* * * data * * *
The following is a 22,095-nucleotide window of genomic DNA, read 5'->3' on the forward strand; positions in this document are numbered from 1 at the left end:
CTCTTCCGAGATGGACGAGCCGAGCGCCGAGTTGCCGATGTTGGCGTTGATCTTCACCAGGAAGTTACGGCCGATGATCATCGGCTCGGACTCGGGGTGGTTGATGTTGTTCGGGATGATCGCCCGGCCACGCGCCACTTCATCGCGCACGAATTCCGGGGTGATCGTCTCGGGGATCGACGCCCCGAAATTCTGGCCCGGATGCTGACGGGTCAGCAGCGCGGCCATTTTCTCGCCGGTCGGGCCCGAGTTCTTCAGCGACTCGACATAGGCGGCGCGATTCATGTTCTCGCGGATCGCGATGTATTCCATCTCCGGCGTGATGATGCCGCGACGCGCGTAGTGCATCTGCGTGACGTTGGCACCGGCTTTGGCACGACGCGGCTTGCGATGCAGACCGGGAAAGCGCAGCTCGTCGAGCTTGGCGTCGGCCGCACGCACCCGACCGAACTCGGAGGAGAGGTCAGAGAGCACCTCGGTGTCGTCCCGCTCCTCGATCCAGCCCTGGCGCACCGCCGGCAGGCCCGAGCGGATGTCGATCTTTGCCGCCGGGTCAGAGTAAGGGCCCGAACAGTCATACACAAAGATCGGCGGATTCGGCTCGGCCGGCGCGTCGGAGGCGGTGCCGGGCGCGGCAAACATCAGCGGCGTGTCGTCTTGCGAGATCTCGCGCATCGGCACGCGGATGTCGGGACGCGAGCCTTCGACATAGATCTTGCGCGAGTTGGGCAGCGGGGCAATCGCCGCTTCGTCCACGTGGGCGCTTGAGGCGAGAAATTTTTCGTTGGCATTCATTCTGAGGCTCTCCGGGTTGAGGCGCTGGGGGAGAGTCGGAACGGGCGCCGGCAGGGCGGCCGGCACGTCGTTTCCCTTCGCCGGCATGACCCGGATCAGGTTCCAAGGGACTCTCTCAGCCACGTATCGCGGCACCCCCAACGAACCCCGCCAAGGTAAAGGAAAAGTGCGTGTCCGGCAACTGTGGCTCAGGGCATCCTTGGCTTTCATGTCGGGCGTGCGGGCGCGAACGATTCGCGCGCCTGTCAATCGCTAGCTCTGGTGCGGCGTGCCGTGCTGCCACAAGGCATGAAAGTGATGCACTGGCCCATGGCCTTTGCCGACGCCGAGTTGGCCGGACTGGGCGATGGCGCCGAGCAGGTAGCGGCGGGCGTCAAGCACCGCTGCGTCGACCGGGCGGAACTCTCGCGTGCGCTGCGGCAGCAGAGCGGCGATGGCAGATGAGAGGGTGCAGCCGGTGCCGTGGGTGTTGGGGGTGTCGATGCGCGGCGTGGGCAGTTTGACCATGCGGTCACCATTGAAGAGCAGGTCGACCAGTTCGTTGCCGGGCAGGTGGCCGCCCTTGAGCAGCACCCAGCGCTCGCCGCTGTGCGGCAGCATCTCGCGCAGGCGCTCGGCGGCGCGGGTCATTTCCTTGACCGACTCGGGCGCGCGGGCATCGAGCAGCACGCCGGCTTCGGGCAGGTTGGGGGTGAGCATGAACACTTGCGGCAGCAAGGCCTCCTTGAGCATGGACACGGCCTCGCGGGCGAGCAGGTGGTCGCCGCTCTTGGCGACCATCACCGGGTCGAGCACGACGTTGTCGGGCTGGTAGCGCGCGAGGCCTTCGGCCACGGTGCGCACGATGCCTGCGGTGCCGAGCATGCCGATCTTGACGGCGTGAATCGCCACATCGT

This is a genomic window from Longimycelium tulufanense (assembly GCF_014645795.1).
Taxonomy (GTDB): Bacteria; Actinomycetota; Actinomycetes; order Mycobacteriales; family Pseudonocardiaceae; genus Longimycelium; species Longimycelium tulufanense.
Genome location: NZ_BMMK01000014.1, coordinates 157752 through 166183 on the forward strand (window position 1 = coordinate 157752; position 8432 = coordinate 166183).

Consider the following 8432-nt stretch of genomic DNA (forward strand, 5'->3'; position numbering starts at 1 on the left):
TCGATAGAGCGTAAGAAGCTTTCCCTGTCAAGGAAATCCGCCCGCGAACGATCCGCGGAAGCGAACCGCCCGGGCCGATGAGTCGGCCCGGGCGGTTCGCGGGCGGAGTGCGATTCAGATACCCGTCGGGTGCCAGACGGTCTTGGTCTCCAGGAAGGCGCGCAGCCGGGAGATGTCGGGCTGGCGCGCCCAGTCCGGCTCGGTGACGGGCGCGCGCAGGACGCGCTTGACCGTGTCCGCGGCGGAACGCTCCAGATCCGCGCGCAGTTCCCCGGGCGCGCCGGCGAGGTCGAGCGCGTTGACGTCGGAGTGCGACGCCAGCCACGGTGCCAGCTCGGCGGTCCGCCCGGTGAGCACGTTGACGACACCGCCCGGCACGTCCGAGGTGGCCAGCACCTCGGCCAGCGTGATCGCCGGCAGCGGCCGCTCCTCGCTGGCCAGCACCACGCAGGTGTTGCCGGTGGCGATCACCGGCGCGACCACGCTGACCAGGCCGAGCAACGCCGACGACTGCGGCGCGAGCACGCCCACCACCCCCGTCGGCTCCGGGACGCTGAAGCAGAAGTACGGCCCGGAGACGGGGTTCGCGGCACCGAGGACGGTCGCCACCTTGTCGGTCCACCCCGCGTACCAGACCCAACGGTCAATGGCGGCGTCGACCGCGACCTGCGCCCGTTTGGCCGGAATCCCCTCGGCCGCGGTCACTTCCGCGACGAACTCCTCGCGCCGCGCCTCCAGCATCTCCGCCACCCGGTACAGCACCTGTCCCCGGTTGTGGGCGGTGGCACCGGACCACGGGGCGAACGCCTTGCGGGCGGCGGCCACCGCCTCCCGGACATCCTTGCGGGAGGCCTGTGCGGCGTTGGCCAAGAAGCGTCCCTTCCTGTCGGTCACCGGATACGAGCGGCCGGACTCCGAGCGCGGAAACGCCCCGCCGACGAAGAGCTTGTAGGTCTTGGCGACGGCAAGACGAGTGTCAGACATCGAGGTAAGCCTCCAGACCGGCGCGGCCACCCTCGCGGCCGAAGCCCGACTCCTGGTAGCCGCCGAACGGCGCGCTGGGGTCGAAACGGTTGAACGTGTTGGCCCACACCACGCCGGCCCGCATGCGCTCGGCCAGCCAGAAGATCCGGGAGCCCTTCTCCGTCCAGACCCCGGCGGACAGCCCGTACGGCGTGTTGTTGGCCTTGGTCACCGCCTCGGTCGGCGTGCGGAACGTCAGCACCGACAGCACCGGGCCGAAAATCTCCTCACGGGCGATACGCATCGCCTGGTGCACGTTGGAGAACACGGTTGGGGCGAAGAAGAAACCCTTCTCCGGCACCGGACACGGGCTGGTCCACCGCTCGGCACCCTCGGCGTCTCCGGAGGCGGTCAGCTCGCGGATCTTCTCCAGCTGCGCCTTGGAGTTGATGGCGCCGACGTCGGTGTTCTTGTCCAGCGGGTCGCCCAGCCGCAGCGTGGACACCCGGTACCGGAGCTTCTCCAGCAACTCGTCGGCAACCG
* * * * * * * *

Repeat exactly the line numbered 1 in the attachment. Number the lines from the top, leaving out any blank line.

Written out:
The following is a 22,095-nucleotide window of genomic DNA, read 5'->3' on the forward strand; positions in this document are numbered from 1 at the left end: